The Victoria Country Fire Authority (CFA) issued a statement on Monday saying the 13-ton battery was finally extinguished after four days, according to Bloomberg.
“There was a battery on fire to begin with, but it spread to a second battery which was very close to it,” CFA Fire Chief Ian Beswicke said in a statement. CFA has not yet determined the origin of the spontaneous combustion of the Tesla battery.
When the fire was first reported on Friday, CFA officials were so concerned about toxic fumes emanating from the battery unit that they issued air quality warnings for the suburbs. surrounding areas and urged people to move inside.
The problem with lithium-ion batteries is that in addition to emitting toxic fumes during a fire, the amount of water needed to extinguish the fire is not ESG-friendly.
For an ordinary Tesla car battery weighing about 1,200 pounds, it takes about 20 tons of water to put out the fire. Some Tesla vehicle fires have washed away more than 75 tons of water.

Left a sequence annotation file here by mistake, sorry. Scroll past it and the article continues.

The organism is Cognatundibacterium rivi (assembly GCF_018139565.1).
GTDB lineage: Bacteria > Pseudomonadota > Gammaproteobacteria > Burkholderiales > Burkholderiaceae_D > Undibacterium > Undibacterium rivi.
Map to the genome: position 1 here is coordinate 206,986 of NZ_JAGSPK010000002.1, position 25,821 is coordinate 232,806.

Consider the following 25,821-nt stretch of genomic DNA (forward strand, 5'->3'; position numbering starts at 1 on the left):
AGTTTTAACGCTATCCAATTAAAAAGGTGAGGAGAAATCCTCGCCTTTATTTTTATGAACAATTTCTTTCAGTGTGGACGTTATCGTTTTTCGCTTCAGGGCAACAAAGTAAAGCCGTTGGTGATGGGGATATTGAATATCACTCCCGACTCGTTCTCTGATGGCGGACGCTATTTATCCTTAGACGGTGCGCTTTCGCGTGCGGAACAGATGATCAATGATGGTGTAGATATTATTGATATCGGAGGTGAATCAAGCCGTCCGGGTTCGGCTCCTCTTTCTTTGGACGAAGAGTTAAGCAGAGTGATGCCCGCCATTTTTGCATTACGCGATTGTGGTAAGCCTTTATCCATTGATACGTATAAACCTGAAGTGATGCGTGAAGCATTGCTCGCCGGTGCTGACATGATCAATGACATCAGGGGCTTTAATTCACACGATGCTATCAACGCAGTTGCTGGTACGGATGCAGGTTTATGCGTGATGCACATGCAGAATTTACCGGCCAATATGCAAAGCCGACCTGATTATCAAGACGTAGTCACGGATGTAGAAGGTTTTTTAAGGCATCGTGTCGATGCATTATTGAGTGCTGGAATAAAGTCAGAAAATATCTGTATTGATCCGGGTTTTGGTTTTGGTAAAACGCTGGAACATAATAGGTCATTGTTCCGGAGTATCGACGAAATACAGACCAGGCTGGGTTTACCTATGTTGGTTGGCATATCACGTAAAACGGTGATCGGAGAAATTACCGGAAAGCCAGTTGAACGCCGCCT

Now imagine a 13 ton battery, or about 26,000 pounds, catching fire and the amount of water needed to extinguish it. The CFA did not disclose the number of tons of water needed to put out the blaze, but statements show it took four days to put out the flames.
As for the considerable amounts of gas and smoke emitted by the lithium-ion battery fire, no quantifiable data has yet been published by CFA detailing the environmental impact.
All of the ESG pressure for “green technology” on the grid seems wonderful, but in the event of an incident, firefighters lack the technology to quickly and effectively extinguish a lithium-ion battery fire.
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